Dorian's Movie Reviews

Is it worth seeing? Reviews are presented with no cynicism, no comparisons, no biased standards, no pretentiousness - every movie is reviewed on its individual entertainment value including technical presentation.  
Scale 1 - 5
Lara Croft: Tomb Raider
2001, Paramount
Directed by Simon West
Story by Sara B. Cooper, Mike Werb, and Michael Colleary. Adaptation by Simon West. Screenplay by Patrick Massett and John Zinman. Based on the Eidos interactive game series developed by Core Design.

You will like this movie if you like movies based on gimmicks. Many of today's most popular movies are based on gimmicks: Jackie Chan movies (some of my personal favorites) would be diminished without Jackie's stunts. James Bond movies would be nothing without high tech gadgetry, save the world plots, and impossible missions. Jim Carrey movies typically have a comedic style peculiar to Jim Carrey. Lara Croft: Tomb Raider is based on the popular interactive video game series, and it is full of acrobatics, techno-gadgets, special effects, swift and well executed action, and a reasonable fantasy plot.

The plot has a definite comic book/video game quality to it (Batman/Superman type), but isn't too far out, and is more believably produced. While it has some of the Indiana Jones and The Mummy style and overtones in it - it isn't these movies. It is its own unique presentation, and if you expect The Mummy Returns you will be disappointed. Expect Lara Croft style action and you'll see a really good movie.

The production has no hint of video game quality. The settings are unique and intriguing. The stereo sound is well produced, and the Website has a great representation of part of the score composed by Graeme Revell. The cinematography and editing captures the action and settings well. The action and stunts (such as the bungee/trapeze ballet) is well choreographed and blend well into the storyline. While I generally liked the costumes, the sight of Lara walking across the snow wearing a floor length coat that was fully unbuttoned really struck me as odd.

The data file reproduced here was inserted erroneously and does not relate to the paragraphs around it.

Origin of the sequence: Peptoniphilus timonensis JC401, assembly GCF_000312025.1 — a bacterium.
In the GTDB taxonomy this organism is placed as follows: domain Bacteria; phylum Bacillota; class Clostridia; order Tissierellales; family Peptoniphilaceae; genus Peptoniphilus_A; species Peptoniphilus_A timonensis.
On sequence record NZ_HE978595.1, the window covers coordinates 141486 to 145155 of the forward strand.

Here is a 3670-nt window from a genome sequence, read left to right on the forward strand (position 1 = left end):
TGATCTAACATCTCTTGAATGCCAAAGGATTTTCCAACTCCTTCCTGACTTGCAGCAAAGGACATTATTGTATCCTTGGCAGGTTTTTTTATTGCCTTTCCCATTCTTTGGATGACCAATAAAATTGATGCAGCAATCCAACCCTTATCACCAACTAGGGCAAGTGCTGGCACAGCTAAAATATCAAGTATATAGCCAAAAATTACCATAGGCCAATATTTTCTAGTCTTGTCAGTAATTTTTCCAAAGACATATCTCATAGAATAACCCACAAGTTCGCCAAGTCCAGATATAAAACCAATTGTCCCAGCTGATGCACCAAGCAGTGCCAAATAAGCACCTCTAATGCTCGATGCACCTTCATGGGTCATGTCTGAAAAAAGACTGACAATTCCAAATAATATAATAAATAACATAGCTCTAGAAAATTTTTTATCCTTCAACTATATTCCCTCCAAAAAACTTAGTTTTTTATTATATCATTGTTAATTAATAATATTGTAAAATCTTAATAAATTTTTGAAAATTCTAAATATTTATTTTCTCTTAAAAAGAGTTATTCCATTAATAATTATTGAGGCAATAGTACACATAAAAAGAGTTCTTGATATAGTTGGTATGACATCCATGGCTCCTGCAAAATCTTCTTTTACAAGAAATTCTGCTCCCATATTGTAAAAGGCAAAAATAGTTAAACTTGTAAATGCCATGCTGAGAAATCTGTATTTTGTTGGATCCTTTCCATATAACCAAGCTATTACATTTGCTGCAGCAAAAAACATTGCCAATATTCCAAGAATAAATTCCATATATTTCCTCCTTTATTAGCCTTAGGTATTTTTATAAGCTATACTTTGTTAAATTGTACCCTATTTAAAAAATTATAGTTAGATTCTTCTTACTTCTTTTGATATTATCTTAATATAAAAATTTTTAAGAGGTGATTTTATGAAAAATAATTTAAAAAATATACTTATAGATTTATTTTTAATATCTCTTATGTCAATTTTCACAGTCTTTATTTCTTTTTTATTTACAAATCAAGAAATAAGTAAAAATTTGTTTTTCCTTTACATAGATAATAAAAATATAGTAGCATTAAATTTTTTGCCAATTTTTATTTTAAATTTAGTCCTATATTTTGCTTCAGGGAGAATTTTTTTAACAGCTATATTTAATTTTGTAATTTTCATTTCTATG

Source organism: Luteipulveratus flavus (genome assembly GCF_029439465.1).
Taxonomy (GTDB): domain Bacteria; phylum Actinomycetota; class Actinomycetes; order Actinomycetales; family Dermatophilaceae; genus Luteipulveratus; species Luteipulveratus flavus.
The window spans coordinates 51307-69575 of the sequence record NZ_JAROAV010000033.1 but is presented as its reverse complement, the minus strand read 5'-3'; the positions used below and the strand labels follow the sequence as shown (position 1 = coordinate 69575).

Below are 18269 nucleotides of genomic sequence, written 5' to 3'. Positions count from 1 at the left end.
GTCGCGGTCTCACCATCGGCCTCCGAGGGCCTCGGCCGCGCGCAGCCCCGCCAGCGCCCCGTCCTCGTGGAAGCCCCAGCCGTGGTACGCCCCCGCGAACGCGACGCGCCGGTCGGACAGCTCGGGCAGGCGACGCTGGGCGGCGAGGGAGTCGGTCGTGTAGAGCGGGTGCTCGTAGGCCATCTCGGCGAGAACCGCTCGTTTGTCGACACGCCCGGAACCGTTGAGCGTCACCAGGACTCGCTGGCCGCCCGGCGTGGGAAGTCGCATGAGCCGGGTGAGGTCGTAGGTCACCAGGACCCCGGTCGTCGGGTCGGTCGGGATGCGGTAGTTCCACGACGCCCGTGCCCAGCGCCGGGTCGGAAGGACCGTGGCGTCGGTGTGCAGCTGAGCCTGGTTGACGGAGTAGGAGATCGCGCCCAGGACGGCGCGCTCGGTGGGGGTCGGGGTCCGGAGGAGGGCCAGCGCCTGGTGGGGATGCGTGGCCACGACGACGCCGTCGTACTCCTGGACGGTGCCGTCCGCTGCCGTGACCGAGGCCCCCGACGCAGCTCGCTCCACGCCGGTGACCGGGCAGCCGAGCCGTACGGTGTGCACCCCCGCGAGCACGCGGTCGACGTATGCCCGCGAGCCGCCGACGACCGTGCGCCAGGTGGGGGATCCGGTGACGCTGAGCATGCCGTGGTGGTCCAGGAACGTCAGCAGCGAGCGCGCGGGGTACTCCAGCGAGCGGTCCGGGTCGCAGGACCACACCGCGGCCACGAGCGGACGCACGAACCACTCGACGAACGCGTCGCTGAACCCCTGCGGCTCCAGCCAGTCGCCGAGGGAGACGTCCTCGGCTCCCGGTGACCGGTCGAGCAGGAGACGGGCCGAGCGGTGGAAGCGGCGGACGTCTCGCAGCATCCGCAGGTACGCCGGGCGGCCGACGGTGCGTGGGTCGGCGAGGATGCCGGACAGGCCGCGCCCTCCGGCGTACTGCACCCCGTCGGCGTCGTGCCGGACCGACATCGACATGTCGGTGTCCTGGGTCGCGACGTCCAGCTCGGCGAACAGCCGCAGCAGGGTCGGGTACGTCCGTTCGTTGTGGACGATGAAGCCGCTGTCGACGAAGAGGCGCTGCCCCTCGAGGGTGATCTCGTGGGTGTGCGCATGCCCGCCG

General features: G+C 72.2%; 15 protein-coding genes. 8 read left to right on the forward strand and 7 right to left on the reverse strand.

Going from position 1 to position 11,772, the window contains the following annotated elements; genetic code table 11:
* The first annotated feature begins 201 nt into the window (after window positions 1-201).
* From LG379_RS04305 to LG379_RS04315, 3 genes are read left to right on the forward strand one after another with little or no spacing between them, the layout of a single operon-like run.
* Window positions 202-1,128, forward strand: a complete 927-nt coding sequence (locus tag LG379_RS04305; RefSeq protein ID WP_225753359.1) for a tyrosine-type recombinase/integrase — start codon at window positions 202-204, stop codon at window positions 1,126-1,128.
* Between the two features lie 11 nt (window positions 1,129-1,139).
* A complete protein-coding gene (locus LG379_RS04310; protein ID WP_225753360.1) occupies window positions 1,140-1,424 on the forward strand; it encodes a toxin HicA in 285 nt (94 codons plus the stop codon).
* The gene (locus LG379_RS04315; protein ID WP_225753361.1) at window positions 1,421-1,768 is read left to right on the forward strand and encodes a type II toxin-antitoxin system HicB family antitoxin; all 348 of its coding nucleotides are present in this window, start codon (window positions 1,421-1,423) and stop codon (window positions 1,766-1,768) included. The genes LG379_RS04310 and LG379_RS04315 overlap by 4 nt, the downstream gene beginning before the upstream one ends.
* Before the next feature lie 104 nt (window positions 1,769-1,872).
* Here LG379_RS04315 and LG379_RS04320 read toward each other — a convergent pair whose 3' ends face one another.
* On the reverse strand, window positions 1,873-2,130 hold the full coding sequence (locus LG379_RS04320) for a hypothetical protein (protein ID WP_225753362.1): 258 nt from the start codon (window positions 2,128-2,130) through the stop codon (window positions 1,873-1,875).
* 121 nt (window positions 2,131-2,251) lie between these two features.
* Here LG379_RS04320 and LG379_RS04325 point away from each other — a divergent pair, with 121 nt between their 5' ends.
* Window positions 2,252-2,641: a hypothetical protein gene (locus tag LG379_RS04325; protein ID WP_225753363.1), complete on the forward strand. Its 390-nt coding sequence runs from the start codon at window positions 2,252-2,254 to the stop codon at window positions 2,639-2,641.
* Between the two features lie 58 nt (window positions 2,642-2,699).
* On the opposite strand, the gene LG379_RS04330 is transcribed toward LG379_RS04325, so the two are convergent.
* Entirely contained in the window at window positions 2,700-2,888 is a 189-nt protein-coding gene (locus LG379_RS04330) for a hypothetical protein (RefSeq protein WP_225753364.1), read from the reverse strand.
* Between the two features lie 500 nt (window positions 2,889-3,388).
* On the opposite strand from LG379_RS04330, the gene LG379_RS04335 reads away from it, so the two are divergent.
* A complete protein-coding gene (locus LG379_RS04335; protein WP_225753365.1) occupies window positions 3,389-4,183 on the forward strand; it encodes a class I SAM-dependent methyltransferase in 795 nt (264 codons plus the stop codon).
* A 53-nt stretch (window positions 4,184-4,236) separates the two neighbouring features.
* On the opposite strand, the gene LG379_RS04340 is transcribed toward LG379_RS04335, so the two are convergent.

Each of the actors gave believable performances, including Iain Glenn as the villain, Manfred Powell. Angelina Jolie was very polished in her delivery of action sequences - she seemed a perfect fit for the part and dispatched it with plenty of attitude. The movie was a bit slow getting into the story for my taste, but the hook at the front, with Lara battling a metal monster, was worth it.

I give this one four spotlights out of a possible five for the writers, actors, director, sound, locations, casting, sound and score, and stunts. It carries a PG-13 rating for violence and some sensuality. Enjoy!

- Dorian


  • 5 Spotlights: The best of movie making, well worth seeing
  • 4 Spotlights: Good movie for the genre; may have minor technical or story problems but they hardly harm the enjoyment; clearly worth seeing; (most movies)
  • 3 Spotlights: Not bad, but has problems - worth seeing
  • 2 Spotlights: Caution - a "B" movie, probably will appeal only to some
  • 1 Spotlight: Caution - not recommended for any audience (will probably never be given)

Note: No half spotlights are given.

My reviews are not based much on my personal taste, or any standard besides entertainment value. I try to be as objective as possible, keeping in mind that entertainment value is very subjective and individualized. If I'm not interested in a movie I usually don't go see it, so it doesn't get reviewed. Each character, and each position in the production company might be highlighted if the contribution affected the enjoyment of the story as either outstanding or dismal and I noticed it, keeping in mind that many contributions are singularly distinguished by their seamless integration with the story, not calling attention to themselves and thereby escaping attention.

- Dorian Scott Cole

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